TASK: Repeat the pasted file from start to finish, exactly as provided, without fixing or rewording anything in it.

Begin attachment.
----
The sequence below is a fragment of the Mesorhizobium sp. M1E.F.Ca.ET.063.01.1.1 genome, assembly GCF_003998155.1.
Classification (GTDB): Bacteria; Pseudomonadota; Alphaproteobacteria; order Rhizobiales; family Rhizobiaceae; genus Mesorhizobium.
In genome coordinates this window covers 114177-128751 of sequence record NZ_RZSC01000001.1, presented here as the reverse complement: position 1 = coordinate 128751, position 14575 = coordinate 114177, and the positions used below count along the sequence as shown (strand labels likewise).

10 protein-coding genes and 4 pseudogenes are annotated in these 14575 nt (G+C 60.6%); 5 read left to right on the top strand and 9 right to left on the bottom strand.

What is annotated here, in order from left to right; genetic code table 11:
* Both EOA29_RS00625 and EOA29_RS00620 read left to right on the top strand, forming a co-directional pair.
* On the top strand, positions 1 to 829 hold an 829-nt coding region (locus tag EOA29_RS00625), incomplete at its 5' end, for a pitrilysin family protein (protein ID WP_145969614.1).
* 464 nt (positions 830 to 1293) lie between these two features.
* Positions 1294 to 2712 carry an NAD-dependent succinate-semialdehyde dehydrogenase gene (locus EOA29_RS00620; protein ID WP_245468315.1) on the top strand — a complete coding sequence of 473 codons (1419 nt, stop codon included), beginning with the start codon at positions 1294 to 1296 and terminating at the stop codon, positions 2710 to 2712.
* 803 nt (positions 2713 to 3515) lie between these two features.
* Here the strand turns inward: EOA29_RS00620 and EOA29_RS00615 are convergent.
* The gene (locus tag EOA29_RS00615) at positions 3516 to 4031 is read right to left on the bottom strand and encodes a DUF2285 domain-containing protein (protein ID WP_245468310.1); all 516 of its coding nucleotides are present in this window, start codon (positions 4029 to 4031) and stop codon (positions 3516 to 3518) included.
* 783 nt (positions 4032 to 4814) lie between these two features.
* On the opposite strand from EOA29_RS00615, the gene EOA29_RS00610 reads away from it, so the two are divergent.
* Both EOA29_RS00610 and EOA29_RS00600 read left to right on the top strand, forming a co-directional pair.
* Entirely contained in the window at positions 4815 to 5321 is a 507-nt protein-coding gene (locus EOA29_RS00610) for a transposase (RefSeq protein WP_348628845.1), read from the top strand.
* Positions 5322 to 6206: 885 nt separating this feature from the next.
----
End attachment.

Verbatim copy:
The sequence below is a fragment of the Mesorhizobium sp. M1E.F.Ca.ET.063.01.1.1 genome, assembly GCF_003998155.1.
Classification (GTDB): Bacteria; Pseudomonadota; Alphaproteobacteria; order Rhizobiales; family Rhizobiaceae; genus Mesorhizobium.
In genome coordinates this window covers 114177-128751 of sequence record NZ_RZSC01000001.1, presented here as the reverse complement: position 1 = coordinate 128751, position 14575 = coordinate 114177, and the positions used below count along the sequence as shown (strand labels likewise).

10 protein-coding genes and 4 pseudogenes are annotated in these 14575 nt (G+C 60.6%); 5 read left to right on the top strand and 9 right to left on the bottom strand.

What is annotated here, in order from left to right; genetic code table 11:
* Both EOA29_RS00625 and EOA29_RS00620 read left to right on the top strand, forming a co-directional pair.
* On the top strand, positions 1 to 829 hold an 829-nt coding region (locus tag EOA29_RS00625), incomplete at its 5' end, for a pitrilysin family protein (protein ID WP_145969614.1).
* 464 nt (positions 830 to 1293) lie between these two features.
* Positions 1294 to 2712 carry an NAD-dependent succinate-semialdehyde dehydrogenase gene (locus EOA29_RS00620; protein ID WP_245468315.1) on the top strand — a complete coding sequence of 473 codons (1419 nt, stop codon included), beginning with the start codon at positions 1294 to 1296 and terminating at the stop codon, positions 2710 to 2712.
* 803 nt (positions 2713 to 3515) lie between these two features.
* Here the strand turns inward: EOA29_RS00620 and EOA29_RS00615 are convergent.
* The gene (locus tag EOA29_RS00615) at positions 3516 to 4031 is read right to left on the bottom strand and encodes a DUF2285 domain-containing protein (protein ID WP_245468310.1); all 516 of its coding nucleotides are present in this window, start codon (positions 4029 to 4031) and stop codon (positions 3516 to 3518) included.
* 783 nt (positions 4032 to 4814) lie between these two features.
* On the opposite strand from EOA29_RS00615, the gene EOA29_RS00610 reads away from it, so the two are divergent.
* Both EOA29_RS00610 and EOA29_RS00600 read left to right on the top strand, forming a co-directional pair.
* Entirely contained in the window at positions 4815 to 5321 is a 507-nt protein-coding gene (locus EOA29_RS00610) for a transposase (RefSeq protein WP_348628845.1), read from the top strand.
* Positions 5322 to 6206: 885 nt separating this feature from the next.